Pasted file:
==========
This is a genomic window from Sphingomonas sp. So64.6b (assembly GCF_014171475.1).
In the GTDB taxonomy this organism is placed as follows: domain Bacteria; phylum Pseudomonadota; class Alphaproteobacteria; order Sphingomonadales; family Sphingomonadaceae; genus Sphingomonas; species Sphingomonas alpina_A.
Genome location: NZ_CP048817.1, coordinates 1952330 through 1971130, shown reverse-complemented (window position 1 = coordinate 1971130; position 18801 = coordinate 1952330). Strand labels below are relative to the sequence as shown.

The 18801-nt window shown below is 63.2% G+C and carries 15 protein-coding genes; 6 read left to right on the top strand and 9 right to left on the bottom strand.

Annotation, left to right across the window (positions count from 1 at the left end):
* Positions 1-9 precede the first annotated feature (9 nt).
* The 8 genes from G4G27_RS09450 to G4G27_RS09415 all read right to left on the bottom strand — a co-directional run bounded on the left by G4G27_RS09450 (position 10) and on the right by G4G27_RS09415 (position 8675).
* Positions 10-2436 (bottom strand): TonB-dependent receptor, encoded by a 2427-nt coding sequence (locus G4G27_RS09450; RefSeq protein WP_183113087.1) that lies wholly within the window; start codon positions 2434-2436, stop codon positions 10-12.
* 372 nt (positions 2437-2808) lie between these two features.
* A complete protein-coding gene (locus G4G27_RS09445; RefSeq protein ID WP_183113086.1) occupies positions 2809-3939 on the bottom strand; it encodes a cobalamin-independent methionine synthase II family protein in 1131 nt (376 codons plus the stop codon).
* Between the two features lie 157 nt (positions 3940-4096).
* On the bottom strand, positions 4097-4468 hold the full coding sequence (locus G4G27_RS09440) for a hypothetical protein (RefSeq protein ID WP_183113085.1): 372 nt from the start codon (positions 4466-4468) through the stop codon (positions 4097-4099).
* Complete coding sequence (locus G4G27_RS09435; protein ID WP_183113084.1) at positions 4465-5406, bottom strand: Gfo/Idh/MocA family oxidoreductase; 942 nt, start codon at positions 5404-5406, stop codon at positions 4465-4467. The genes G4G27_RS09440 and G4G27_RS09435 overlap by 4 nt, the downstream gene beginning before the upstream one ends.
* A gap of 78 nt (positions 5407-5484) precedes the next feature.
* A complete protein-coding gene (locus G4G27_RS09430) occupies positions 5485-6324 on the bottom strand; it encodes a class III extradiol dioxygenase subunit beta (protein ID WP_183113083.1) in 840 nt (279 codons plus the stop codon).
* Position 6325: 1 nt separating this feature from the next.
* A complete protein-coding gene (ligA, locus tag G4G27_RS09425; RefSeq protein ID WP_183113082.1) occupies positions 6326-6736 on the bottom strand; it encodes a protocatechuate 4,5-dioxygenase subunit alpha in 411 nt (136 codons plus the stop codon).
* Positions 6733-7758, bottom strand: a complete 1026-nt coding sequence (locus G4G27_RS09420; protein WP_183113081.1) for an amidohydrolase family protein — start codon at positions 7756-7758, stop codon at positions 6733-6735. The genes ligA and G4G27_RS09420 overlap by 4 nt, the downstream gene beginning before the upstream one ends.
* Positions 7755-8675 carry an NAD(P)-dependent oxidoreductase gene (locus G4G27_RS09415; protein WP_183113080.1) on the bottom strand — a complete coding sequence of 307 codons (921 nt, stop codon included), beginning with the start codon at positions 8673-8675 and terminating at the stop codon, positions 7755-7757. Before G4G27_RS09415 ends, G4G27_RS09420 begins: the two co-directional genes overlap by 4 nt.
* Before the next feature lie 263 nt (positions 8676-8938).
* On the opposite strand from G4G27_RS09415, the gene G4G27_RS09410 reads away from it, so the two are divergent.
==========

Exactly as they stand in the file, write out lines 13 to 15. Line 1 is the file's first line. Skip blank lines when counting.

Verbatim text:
* Complete coding sequence (locus G4G27_RS09435; protein ID WP_183113084.1) at positions 4465-5406, bottom strand: Gfo/Idh/MocA family oxidoreductase; 942 nt, start codon at positions 5404-5406, stop codon at positions 4465-4467. The genes G4G27_RS09440 and G4G27_RS09435 overlap by 4 nt, the downstream gene beginning before the upstream one ends.
* A gap of 78 nt (positions 5407-5484) precedes the next feature.
* A complete protein-coding gene (locus G4G27_RS09430) occupies positions 5485-6324 on the bottom strand; it encodes a class III extradiol dioxygenase subunit beta (protein ID WP_183113083.1) in 840 nt (279 codons plus the stop codon).